ADDITIONAL: I got my HSM doll body and found that it was significantly bigger than the old Skipper body. Her childish head looks completely wrong on it, so its back to the broken body for the moment, and back to the drawing board too …


9 Responses to “Renovation of Skipper”

  1. Lon April 10, 2013 at 10:58 pm #

    This is actually my favorite Skipper mold. Part of it might be because it’s what I had growing up, but I always liked her prefered her over Barbie and her big eyes make her kind of like a forerunner to all the anime-style dolls I have now.
    About the neck: It’s not super clever and you lose a bit of articulation but I usually fix that sort of thing by getting some epoxy clay like Milliput and sculpting a ball or cone on to the top of the neck. Like the old-school bodies had, before they switched to the more complicated set ups that let you tilt the heads. <- Something like these

    • barbielea April 11, 2013 at 9:14 pm #

      Hi Lon 🙂 I wasn’t too sure when I wrote these posts but I love these Skippers now – I have a whole host of them. Strangely, a lot of them seem to have broken necks and unfortunately its hard to replace the bodies. So I am REALLY grateful for this tip and I am definitely going to give it a go, I ordered some Milliput today after reading your comment. I’ve been wondering if I could make some kind of repair with clay or resin but I’d not thought of just making a ball. Its a great idea, thanks so much.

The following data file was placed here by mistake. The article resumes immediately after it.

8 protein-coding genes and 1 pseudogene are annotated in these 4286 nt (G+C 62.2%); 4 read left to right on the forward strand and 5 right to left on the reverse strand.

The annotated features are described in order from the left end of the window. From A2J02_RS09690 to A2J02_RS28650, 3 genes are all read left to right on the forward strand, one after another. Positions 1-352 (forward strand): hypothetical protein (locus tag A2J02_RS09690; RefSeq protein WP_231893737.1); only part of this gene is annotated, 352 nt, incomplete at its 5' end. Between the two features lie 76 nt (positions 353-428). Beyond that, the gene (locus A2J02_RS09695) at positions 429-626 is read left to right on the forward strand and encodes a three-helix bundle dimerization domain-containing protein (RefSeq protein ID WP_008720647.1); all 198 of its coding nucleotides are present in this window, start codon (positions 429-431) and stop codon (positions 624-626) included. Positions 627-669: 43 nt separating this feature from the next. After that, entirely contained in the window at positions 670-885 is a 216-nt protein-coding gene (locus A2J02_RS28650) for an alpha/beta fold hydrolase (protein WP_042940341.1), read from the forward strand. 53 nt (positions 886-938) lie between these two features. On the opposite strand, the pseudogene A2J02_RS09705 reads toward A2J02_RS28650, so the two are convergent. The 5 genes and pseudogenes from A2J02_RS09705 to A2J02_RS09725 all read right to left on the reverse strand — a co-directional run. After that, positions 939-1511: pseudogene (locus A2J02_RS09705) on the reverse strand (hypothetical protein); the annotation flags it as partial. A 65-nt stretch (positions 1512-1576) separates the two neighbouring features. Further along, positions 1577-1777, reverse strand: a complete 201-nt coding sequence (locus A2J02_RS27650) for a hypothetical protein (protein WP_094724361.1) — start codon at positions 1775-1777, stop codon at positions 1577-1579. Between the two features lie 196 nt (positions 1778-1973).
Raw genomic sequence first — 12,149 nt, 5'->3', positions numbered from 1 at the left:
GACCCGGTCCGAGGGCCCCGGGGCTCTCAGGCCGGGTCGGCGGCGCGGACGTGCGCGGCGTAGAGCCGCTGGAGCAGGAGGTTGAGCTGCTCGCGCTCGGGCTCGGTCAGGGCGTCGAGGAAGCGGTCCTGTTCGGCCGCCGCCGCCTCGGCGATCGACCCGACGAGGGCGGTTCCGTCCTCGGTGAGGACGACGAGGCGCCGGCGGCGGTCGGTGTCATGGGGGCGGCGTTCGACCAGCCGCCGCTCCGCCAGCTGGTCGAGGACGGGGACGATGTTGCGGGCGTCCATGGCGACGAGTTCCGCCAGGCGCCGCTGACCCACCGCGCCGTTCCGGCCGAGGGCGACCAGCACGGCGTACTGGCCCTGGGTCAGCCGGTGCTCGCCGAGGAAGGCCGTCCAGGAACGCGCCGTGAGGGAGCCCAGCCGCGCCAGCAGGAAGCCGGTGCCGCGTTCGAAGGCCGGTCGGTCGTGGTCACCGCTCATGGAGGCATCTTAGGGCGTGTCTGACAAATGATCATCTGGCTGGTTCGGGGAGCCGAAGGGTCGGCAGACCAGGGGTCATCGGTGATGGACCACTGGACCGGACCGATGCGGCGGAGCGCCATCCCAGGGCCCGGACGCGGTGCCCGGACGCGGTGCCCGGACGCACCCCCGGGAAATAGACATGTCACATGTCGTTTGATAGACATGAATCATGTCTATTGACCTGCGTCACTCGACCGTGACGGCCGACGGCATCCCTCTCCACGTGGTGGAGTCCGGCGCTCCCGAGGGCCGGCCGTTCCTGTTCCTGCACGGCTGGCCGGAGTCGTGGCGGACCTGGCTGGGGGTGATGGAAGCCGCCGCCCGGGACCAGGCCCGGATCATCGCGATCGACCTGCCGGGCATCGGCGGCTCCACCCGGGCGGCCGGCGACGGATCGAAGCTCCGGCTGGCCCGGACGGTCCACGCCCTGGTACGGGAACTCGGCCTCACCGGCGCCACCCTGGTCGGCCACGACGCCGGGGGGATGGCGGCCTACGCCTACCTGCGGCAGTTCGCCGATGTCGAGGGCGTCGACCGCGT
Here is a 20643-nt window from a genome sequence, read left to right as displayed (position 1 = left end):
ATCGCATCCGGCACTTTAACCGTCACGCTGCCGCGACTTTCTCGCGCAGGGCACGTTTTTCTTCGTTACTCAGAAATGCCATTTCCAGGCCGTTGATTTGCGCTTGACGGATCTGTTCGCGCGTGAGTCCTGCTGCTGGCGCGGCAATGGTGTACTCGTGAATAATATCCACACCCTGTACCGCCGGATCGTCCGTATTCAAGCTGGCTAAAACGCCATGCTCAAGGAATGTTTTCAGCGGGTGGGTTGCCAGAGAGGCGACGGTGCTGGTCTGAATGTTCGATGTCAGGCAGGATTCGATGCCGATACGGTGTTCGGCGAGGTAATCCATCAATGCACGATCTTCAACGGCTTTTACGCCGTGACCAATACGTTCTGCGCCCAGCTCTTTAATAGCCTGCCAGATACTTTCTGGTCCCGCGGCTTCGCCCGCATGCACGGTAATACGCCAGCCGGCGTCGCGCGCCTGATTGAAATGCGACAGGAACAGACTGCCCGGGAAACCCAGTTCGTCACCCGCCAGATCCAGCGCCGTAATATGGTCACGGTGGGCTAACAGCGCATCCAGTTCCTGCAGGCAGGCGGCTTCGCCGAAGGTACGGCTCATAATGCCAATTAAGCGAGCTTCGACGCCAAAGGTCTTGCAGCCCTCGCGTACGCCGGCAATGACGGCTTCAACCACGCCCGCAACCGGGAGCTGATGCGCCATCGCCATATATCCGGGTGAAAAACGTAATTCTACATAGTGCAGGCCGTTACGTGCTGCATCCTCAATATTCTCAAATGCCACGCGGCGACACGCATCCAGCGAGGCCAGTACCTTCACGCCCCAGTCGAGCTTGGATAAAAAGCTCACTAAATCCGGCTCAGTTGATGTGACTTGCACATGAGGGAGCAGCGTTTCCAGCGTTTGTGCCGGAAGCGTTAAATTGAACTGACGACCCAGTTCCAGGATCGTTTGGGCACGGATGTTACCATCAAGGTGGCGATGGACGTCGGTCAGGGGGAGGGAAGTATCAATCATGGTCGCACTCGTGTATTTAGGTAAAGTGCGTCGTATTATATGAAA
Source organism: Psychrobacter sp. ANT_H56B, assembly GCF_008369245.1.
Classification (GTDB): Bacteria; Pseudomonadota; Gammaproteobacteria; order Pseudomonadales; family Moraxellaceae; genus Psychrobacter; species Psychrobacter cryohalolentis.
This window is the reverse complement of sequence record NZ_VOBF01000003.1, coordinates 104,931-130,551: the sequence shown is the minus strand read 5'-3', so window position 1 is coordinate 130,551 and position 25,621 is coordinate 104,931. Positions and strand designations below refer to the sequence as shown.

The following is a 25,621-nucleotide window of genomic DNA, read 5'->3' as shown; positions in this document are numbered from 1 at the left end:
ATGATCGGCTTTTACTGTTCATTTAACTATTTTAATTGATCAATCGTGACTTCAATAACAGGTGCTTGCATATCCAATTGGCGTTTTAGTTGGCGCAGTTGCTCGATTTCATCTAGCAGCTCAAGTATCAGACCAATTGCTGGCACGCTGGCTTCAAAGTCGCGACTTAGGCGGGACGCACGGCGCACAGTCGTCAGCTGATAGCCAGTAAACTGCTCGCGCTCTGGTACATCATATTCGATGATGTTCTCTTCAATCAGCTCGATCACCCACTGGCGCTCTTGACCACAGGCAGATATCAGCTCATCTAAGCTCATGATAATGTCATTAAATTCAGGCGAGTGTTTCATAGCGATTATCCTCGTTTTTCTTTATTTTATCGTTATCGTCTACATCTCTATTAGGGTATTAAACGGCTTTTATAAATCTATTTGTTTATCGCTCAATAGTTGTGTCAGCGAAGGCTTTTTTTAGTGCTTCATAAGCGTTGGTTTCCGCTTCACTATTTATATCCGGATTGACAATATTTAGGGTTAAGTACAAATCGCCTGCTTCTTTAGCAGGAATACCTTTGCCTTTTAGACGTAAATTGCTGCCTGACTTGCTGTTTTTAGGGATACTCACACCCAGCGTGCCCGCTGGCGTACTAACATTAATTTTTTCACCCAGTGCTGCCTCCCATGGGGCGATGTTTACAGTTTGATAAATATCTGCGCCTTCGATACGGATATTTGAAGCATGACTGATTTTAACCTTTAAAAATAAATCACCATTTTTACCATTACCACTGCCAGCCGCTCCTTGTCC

• Lon April 12, 2013 at 6:24 pm #

        Yeah, I actually started reading your blog somewhere near the half way point of the old entries. Then I read the newer ones and saw all the Skippers XD Milliput is marvelous stuff. I have used piles of it because it cures rock hard and doesn’t need baking. You just have to be careful to mix a ball of each part that’s more or less the same size, pare off any “skin” from the rolls because it doesn’t really mix in properly and make sure the two sides are well combined. If it’s going on and on and not curing, try boiling some water, putting it into a cheap bowl and leaving the part in it. It can work as a last resort, but I’ve only ever had to do it once.

  2. Holly May 9, 2013 at 6:01 pm #

    Great job revitalizing Skipper.

    I also love that dollhouse. I tried to find similar items online, but I’ve had no luck so far (“doll dollhouse” and “toy dollhouse” won’t get one very far). Would it happen to have a company name I could track back to see if they are currently selling any similar items?

    • barbielea May 9, 2013 at 8:04 pm #

      I think they are known as “Funtime” accessories, and are commonly sold in bargain-basement shops in the UK … I’m afraid I’ve thrown the boxes away, but next time I’m passing through one of these shops I will try to remember to check the packaging for you (they do lots of stuff).

      • Holly May 9, 2013 at 9:05 pm #

        Thank you.